For hikers looking to explore the blue and black multiuse trails, the trails most likely to offer the best experience are Lonely Hunter and Tie Snake.  The blue and black multiuse trails on which you are likely to encounter the most bikes are Chufi and Primus (including Sittin’ Pretty below The Bullseye) because they are close to the trailhead and drop off the ridge.

We encourage all users to use your common sense based on the number of cars at the trailhead.  For example, if it’s a beautiful weekend day, there are a lot of people out, and you are going on a hike with a large group or younger kids, you’re probably going to have the best experience on the hiking trails or troads.  Similarly, if you are an advanced rider who wants a fast, uninterrupted ride, then it’s probably not a great day to ride the green trails.  And for all users it might be a good day to consider using Quick Draw or Straight Shot to get up on the ridge instead of Chufi or Primus.

For the most part, there are meaningful distinctions between our green, blue, and black trails. We didn’t haphazardly build trails and then label the easiest ones green, etc. The blue trails are materially more challenging than the green trails and have some rocky, difficult sections, with Lonely Hunter and Primus offering the smallest increase in difficulty over the green trails.

For people looking for an experience that is more “teal” (the color you get if you mix green and blue), a great place to start is using Primary Goods, Bimini, Lonely Hunter, Primus, and Viberations to create an outer loop that offers a step up in difficulty and a more remote feeling than the green trails.  You can also use Primary Goods, Doughboy, Sittin’ Pretty, and Primus to create an inner teal loop with some great views, but this loop is a slight step up in difficulty from the outer teal loop due to a few sections on Sittin’ Pretty.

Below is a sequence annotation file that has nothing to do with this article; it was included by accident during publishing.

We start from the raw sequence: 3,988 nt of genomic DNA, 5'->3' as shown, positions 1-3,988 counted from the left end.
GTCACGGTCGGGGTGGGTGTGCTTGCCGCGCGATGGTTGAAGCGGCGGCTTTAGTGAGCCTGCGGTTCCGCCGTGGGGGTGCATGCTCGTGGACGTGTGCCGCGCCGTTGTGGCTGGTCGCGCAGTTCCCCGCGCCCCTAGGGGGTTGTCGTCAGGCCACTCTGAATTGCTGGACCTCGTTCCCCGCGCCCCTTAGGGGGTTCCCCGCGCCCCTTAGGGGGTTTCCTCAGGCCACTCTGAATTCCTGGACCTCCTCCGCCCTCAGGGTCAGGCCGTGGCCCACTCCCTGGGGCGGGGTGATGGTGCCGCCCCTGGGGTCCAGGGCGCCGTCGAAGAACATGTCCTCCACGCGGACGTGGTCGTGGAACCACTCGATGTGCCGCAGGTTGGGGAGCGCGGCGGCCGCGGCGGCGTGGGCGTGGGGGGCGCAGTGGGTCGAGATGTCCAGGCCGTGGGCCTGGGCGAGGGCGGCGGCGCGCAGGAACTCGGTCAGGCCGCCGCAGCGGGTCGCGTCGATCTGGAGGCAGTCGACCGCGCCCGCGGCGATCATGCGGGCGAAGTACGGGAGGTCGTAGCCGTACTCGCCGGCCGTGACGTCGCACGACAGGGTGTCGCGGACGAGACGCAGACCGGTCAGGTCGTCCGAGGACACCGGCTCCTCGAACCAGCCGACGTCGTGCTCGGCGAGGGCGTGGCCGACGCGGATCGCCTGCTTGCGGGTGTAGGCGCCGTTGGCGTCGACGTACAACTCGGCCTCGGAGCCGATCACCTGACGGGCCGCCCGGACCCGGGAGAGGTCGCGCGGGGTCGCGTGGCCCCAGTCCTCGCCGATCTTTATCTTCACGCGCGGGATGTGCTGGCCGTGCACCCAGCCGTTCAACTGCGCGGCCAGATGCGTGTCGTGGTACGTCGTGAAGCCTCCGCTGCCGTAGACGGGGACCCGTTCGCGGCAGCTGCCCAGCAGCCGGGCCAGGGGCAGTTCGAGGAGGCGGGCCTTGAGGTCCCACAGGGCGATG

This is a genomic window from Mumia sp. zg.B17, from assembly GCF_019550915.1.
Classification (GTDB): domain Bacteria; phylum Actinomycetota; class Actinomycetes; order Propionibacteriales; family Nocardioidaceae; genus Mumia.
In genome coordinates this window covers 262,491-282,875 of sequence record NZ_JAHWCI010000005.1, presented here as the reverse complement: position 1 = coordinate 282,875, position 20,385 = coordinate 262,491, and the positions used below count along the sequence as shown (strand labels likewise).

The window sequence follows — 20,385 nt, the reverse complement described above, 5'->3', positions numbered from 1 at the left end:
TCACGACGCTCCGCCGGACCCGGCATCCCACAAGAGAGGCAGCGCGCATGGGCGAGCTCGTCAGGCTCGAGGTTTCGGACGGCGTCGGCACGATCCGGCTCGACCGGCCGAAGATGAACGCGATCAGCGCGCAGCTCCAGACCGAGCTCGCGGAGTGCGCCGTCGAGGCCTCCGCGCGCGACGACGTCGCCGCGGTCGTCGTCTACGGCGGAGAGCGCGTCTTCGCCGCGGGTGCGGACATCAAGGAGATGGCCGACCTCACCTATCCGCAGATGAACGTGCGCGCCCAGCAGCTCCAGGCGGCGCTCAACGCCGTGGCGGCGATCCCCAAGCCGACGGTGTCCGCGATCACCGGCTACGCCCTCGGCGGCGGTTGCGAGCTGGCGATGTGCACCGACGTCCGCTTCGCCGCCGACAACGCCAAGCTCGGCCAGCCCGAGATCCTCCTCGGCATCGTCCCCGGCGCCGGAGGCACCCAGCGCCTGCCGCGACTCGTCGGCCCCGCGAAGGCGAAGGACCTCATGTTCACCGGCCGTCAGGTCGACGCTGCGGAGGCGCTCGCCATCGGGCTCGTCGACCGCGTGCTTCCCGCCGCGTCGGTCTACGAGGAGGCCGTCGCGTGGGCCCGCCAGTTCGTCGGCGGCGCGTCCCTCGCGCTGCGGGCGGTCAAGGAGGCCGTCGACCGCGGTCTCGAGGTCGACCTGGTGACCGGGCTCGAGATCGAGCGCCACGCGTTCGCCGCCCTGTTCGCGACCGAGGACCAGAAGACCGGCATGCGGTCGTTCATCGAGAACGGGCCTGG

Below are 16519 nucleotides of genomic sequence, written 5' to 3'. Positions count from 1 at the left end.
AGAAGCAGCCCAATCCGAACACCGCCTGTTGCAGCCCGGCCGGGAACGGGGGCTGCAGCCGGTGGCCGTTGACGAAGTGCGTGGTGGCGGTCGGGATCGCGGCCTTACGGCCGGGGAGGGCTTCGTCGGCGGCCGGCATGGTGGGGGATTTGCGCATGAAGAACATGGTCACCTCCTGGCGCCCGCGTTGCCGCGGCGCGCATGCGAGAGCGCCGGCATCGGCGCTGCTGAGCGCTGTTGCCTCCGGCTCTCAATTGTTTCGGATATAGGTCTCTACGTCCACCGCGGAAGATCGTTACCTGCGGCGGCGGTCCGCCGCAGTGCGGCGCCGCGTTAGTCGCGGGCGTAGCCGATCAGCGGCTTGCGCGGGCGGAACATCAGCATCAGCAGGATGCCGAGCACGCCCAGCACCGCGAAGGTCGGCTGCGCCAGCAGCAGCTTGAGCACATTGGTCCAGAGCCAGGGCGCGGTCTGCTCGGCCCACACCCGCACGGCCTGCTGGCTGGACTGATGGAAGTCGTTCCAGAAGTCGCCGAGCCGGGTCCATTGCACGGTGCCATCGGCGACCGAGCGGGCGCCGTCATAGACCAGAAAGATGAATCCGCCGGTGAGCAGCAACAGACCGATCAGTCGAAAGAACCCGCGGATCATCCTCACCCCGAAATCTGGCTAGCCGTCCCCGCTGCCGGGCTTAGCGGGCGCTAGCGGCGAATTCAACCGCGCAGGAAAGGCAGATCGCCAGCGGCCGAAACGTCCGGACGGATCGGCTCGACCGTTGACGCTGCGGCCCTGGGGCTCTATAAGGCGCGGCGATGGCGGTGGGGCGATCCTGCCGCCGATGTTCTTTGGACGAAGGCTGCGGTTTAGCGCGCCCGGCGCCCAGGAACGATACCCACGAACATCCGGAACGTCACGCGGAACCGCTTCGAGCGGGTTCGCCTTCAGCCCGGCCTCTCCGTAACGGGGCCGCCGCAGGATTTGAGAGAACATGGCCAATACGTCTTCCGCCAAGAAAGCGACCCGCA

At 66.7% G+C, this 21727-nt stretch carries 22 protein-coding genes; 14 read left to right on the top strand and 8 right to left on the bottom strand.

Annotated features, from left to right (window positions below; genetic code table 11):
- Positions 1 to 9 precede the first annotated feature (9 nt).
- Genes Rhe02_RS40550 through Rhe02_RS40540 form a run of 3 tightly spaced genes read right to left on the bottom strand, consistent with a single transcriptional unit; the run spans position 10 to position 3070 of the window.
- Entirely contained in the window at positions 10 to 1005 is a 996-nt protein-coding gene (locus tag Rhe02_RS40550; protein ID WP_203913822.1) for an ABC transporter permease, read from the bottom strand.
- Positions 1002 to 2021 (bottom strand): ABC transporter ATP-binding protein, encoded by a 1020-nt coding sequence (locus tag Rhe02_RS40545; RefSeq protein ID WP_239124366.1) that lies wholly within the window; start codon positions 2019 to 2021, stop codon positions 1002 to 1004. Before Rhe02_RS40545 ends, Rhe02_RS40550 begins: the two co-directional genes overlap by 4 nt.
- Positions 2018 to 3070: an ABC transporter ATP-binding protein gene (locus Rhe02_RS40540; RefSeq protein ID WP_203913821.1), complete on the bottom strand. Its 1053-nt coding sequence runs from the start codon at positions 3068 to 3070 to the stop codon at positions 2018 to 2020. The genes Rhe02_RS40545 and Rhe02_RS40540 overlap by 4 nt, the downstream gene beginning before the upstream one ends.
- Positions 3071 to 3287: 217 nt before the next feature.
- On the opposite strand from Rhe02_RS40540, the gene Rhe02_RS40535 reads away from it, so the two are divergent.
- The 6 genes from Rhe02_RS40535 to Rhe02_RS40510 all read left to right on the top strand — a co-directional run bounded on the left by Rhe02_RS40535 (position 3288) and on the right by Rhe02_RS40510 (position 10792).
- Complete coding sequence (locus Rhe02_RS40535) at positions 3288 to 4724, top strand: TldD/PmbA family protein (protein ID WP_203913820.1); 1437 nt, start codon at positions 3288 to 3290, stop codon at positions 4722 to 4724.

Once you’re comfortable on those trails, you can graduate to Chufi.  And when you’re feeling good descending Chufi, Tie Snake and Scrambled Dog are great choices for your first black trails.  Climbing up Tie Snake is markedly easier than Scrambled Dog, and riding Tie Snake as an out-and-back would give you a chance to see what you’re getting into on the way up.  

For bikers chasing the descents, Quick Draw and Straight Shot provide great ways to get up onto the ridge quickly. The Bug is fast, flowy green trail. After it, Cyclone Gallop is a flowy blue trail, just be sure to scope out the various options at the drop (there’s a ride around). And you may want to try some of the multiuse trails before giving Lickety Split a shot. Chufi offers some great rocky sections and features, while using Sittin’ Pretty and Primus to descend from The Bullseye offers a less technical run. Even though it’s black, Scrambled Dog is a slower speed descent compared to Lickety Split and sees relatively little climbing traffic.